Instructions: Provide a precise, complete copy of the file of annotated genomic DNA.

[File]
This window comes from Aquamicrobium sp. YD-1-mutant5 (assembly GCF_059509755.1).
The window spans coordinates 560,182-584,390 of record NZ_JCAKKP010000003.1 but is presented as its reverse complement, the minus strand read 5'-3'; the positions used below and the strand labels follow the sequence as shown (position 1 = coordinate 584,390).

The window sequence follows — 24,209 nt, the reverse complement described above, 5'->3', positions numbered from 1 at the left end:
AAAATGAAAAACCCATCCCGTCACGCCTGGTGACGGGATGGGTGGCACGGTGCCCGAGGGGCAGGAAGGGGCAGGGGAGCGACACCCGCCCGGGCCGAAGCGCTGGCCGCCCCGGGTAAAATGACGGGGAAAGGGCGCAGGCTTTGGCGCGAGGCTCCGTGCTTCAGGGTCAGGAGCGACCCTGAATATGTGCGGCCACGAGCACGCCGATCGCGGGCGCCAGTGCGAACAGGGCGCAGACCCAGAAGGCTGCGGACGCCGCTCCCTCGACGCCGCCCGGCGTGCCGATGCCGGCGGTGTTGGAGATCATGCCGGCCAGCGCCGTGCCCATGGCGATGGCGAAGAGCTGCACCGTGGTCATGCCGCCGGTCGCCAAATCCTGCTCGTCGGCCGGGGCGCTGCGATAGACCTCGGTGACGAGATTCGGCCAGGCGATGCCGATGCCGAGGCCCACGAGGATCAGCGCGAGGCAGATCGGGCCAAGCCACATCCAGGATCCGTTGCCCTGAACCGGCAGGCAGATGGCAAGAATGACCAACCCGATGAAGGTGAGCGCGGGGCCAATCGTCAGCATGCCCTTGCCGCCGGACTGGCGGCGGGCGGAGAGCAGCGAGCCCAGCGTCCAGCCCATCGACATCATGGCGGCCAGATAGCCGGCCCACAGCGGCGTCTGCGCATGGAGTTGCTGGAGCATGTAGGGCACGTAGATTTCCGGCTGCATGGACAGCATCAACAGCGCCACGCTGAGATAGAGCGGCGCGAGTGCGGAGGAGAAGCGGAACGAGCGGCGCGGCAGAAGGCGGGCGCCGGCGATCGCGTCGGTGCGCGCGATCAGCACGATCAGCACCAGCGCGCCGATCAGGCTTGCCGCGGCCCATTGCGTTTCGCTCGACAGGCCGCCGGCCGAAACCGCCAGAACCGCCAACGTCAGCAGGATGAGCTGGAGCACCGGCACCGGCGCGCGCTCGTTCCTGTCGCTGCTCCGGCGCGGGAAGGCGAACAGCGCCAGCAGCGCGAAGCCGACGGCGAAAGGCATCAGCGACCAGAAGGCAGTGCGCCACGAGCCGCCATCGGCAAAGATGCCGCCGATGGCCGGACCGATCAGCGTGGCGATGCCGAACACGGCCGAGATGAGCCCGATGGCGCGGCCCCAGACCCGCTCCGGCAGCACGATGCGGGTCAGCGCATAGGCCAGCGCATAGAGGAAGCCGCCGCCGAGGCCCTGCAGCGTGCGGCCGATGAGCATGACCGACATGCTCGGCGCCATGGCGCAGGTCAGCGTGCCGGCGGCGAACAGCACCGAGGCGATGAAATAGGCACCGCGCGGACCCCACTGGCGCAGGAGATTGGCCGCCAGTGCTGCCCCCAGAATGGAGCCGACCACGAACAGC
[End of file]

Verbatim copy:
This window comes from Aquamicrobium sp. YD-1-mutant5 (assembly GCF_059509755.1).
The window spans coordinates 560,182-584,390 of record NZ_JCAKKP010000003.1 but is presented as its reverse complement, the minus strand read 5'-3'; the positions used below and the strand labels follow the sequence as shown (position 1 = coordinate 584,390).

The window sequence follows — 24,209 nt, the reverse complement described above, 5'->3', positions numbered from 1 at the left end:
AAAATGAAAAACCCATCCCGTCACGCCTGGTGACGGGATGGGTGGCACGGTGCCCGAGGGGCAGGAAGGGGCAGGGGAGCGACACCCGCCCGGGCCGAAGCGCTGGCCGCCCCGGGTAAAATGACGGGGAAAGGGCGCAGGCTTTGGCGCGAGGCTCCGTGCTTCAGGGTCAGGAGCGACCCTGAATATGTGCGGCCACGAGCACGCCGATCGCGGGCGCCAGTGCGAACAGGGCGCAGACCCAGAAGGCTGCGGACGCCGCTCCCTCGACGCCGCCCGGCGTGCCGATGCCGGCGGTGTTGGAGATCATGCCGGCCAGCGCCGTGCCCATGGCGATGGCGAAGAGCTGCACCGTGGTCATGCCGCCGGTCGCCAAATCCTGCTCGTCGGCCGGGGCGCTGCGATAGACCTCGGTGACGAGATTCGGCCAGGCGATGCCGATGCCGAGGCCCACGAGGATCAGCGCGAGGCAGATCGGGCCAAGCCACATCCAGGATCCGTTGCCCTGAACCGGCAGGCAGATGGCAAGAATGACCAACCCGATGAAGGTGAGCGCGGGGCCAATCGTCAGCATGCCCTTGCCGCCGGACTGGCGGCGGGCGGAGAGCAGCGAGCCCAGCGTCCAGCCCATCGACATCATGGCGGCCAGATAGCCGGCCCACAGCGGCGTCTGCGCATGGAGTTGCTGGAGCATGTAGGGCACGTAGATTTCCGGCTGCATGGACAGCATCAACAGCGCCACGCTGAGATAGAGCGGCGCGAGTGCGGAGGAGAAGCGGAACGAGCGGCGCGGCAGAAGGCGGGCGCCGGCGATCGCGTCGGTGCGCGCGATCAGCACGATCAGCACCAGCGCGCCGATCAGGCTTGCCGCGGCCCATTGCGTTTCGCTCGACAGGCCGCCGGCCGAAACCGCCAGAACCGCCAACGTCAGCAGGATGAGCTGGAGCACCGGCACCGGCGCGCGCTCGTTCCTGTCGCTGCTCCGGCGCGGGAAGGCGAACAGCGCCAGCAGCGCGAAGCCGACGGCGAAAGGCATCAGCGACCAGAAGGCAGTGCGCCACGAGCCGCCATCGGCAAAGATGCCGCCGATGGCCGGACCGATCAGCGTGGCGATGCCGAACACGGCCGAGATGAGCCCGATGGCGCGGCCCCAGACCCGCTCCGGCAGCACGATGCGGGTCAGCGCATAGGCCAGCGCATAGAGGAAGCCGCCGCCGAGGCCCTGCAGCGTGCGGCCGATGAGCATGACCGACATGCTCGGCGCCATGGCGCAGGTCAGCGTGCCGGCGGCGAACAGCACCGAGGCGATGAAATAGGCACCGCGCGGACCCCACTGGCGCAGGAGATTGGCCGCCAGTGCTGCCCCCAGAATGGAGCCGACCACGAACAGC